So why in the world is Germany the worldwide leader in solar energy and what does that have to do with the Florida Gators?
The answer to that question is Feed-in Tariffs or FIT's.
Now, Germany and the City of Gainesville, Florida have one major thing in common.
Gainesville, in the heart of the Sunshine State, is probably best known for its powerhouse football team – the University of Florida Gators. It is now attracting attention for promoting power of another nature – that being power from the sun - and photovoltaic modules are being installed all over the city. Modeled after the Feed-in Tariff that resulted in Germany’s turbo-charged solar industry, the City of Gainesville was the first in the nation to enact a solar FIT.
The city-owned utility, Gainesville Regional Utilities (GRU), offers its electric customers—both business and residential—the chance to invest in solar photovoltaic systems and sell all the electricity that they produce directly to GRU. Participants signing up for the program before 2011 will be guaranteed a fixed rate of $0.32 per kilowatt-hour of electricity produced for 20 years, an estimated 4-6 percent return on investment.
The Feed-in Tariff for solar energy is the ultimate renewable energy incentive. A solar FIT means that homeowners or businesses sell all their renewably generated electricity to the utility at a premium price and buy all energy used at retail rates. Wow, imagine the tables turned for once. The major difference between FITs and other energy incentives is that the intent goes beyond just supplying energy—the idea is to promote the use of renewable energy by richly rewarding system owners. Per-kilowatt payments for renewably produced electricity are set higher than conventional market prices for fossil-fuel-based electricity, as an incentive to add renewable energy to the grid.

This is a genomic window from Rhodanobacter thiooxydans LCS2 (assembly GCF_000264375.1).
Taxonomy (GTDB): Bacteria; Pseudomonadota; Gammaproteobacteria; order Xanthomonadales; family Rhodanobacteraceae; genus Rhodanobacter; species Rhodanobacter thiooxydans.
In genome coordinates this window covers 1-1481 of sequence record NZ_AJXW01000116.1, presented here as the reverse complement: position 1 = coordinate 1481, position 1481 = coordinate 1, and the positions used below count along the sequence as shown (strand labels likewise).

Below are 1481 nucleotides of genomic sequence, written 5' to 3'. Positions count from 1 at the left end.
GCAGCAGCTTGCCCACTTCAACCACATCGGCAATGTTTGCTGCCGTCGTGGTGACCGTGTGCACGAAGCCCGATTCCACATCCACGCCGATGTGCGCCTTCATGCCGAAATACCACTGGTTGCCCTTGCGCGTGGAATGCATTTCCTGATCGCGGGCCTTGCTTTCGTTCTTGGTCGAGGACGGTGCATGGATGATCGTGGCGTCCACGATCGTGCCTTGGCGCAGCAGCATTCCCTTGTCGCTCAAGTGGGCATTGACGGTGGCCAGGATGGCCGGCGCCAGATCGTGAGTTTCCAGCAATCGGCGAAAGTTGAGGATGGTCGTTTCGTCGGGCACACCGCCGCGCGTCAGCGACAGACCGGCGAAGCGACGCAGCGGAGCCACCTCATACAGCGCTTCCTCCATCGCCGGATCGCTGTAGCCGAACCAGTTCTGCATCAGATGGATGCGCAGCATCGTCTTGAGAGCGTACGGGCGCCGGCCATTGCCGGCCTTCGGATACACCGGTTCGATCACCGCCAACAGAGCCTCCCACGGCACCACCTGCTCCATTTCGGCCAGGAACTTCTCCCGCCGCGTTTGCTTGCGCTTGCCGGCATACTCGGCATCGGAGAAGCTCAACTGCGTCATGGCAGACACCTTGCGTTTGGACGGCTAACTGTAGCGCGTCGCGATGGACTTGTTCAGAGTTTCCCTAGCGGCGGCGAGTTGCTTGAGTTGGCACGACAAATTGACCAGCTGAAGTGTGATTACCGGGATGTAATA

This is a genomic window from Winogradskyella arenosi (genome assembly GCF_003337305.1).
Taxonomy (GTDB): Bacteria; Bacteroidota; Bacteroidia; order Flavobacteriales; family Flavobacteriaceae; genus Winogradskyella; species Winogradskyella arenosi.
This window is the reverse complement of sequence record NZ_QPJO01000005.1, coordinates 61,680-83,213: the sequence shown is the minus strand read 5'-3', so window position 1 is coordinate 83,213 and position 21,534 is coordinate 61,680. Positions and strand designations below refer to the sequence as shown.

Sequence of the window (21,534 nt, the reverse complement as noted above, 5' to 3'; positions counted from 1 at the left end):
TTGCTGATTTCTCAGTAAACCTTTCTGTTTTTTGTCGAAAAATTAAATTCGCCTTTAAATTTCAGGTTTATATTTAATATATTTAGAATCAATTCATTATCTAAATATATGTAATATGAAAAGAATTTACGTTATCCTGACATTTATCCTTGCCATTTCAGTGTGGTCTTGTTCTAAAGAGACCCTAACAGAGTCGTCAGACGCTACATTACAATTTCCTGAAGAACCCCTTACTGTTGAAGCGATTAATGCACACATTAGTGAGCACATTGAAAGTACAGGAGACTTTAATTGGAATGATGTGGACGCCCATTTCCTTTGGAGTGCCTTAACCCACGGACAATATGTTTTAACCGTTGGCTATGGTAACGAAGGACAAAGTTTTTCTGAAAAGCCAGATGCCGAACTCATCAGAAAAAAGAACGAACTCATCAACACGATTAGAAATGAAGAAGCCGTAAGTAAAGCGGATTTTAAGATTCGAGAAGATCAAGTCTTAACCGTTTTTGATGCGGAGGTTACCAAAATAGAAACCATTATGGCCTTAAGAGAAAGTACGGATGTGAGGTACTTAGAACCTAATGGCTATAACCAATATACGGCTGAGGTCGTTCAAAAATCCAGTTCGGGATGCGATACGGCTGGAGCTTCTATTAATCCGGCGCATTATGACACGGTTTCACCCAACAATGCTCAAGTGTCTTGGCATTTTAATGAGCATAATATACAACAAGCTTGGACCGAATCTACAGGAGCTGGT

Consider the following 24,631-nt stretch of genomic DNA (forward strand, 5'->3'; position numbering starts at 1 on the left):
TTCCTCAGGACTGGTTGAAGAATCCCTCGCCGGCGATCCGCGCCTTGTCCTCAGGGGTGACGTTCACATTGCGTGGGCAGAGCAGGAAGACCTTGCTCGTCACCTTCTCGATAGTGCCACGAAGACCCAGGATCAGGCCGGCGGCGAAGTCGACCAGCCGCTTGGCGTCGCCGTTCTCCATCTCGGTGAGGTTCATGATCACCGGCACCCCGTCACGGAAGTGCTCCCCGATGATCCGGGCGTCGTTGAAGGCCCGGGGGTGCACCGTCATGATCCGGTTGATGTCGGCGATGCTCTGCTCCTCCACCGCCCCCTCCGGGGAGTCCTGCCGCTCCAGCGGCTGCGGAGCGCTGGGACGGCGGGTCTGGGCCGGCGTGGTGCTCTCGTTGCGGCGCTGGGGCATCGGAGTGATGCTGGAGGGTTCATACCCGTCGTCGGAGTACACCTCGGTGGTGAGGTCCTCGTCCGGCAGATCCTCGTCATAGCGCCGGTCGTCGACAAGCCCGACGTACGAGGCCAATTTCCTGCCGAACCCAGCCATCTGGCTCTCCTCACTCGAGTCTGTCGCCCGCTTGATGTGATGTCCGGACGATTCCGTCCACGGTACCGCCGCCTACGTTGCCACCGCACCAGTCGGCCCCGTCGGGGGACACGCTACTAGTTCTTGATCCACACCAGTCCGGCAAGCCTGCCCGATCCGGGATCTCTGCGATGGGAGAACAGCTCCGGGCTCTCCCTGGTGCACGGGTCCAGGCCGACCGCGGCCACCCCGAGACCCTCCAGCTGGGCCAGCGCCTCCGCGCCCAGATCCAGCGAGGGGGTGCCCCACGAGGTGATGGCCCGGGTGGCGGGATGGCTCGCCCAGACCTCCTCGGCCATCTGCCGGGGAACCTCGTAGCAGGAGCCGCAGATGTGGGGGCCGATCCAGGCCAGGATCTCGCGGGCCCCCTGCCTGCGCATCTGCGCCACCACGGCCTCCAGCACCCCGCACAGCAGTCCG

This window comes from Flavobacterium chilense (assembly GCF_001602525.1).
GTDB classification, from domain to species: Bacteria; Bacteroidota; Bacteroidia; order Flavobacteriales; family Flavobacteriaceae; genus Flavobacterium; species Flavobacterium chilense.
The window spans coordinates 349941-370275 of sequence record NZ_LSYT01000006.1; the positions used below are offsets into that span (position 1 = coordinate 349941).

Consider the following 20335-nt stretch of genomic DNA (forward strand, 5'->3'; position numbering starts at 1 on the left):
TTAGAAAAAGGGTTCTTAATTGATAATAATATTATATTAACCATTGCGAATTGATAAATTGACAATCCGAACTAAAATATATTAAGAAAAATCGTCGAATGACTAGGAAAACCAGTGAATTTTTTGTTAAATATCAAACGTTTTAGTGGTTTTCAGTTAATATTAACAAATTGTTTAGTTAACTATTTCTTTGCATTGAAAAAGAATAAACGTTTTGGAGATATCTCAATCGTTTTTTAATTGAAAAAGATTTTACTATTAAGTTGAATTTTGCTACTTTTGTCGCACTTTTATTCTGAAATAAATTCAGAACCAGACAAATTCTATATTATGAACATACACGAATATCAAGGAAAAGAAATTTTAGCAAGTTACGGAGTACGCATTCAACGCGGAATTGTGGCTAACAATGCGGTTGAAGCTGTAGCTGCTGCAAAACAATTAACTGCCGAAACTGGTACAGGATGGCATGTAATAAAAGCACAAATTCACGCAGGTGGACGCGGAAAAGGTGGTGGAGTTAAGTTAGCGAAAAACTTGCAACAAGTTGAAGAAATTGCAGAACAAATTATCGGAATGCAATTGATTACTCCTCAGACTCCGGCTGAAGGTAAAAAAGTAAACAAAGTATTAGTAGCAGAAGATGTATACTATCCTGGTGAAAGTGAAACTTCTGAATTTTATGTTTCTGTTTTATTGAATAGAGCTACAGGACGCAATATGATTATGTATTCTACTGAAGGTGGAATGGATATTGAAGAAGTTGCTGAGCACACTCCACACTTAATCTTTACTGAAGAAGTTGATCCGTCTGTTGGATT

In Florida there is an organization called “FARE” which stands for the Florida Alliance for Renewable Energy (www.floridaallianceforrenewableenergy.org). They are a coalition dedicated to educating Floridians about Feed-in Tariffs and other policies that promote the use of renewable energy. The United States would benefit from a national FIT law. A national FIT would encourage more renewable energy in general, create U.S. jobs, and significantly help the national effort to reduce climate changing greenhouse gas emissions…